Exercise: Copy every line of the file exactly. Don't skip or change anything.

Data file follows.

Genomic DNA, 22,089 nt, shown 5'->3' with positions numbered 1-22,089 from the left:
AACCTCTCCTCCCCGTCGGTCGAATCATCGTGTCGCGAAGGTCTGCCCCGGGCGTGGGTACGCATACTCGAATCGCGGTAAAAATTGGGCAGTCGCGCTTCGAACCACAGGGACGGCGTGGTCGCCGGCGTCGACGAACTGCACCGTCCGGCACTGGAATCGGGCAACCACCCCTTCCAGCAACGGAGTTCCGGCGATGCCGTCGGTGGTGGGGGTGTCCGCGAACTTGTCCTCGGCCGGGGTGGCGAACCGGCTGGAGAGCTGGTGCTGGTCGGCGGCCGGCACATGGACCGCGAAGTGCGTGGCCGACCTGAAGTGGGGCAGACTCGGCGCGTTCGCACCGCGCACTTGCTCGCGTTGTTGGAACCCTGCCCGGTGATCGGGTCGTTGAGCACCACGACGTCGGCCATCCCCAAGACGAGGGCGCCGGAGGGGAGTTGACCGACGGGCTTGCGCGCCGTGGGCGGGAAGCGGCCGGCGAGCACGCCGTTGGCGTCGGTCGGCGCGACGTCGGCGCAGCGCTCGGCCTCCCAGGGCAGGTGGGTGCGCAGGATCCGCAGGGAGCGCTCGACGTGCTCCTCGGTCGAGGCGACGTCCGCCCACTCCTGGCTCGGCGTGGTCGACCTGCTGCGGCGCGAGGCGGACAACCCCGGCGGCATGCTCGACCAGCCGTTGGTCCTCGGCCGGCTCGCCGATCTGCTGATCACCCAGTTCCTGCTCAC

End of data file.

Genomic DNA, 22,089 nt, shown 5'->3' with positions numbered 1-22,089 from the left:
AACCTCTCCTCCCCGTCGGTCGAATCATCGTGTCGCGAAGGTCTGCCCCGGGCGTGGGTACGCATACTCGAATCGCGGTAAAAATTGGGCAGTCGCGCTTCGAACCACAGGGACGGCGTGGTCGCCGGCGTCGACGAACTGCACCGTCCGGCACTGGAATCGGGCAACCACCCCTTCCAGCAACGGAGTTCCGGCGATGCCGTCGGTGGTGGGGGTGTCCGCGAACTTGTCCTCGGCCGGGGTGGCGAACCGGCTGGAGAGCTGGTGCTGGTCGGCGGCCGGCACATGGACCGCGAAGTGCGTGGCCGACCTGAAGTGGGGCAGACTCGGCGCGTTCGCACCGCGCACTTGCTCGCGTTGTTGGAACCCTGCCCGGTGATCGGGTCGTTGAGCACCACGACGTCGGCCATCCCCAAGACGAGGGCGCCGGAGGGGAGTTGACCGACGGGCTTGCGCGCCGTGGGCGGGAAGCGGCCGGCGAGCACGCCGTTGGCGTCGGTCGGCGCGACGTCGGCGCAGCGCTCGGCCTCCCAGGGCAGGTGGGTGCGCAGGATCCGCAGGGAGCGCTCGACGTGCTCCTCGGTCGAGGCGACGTCCGCCCACTCCTGGCTCGGCGTGGTCGACCTGCTGCGGCGCGAGGCGGACAACCCCGGCGGCATGCTCGACCAGCCGTTGGTCCTCGGCCGGCTCGCCGATCTGCTGATCACCCAGTTCCTGCTCAC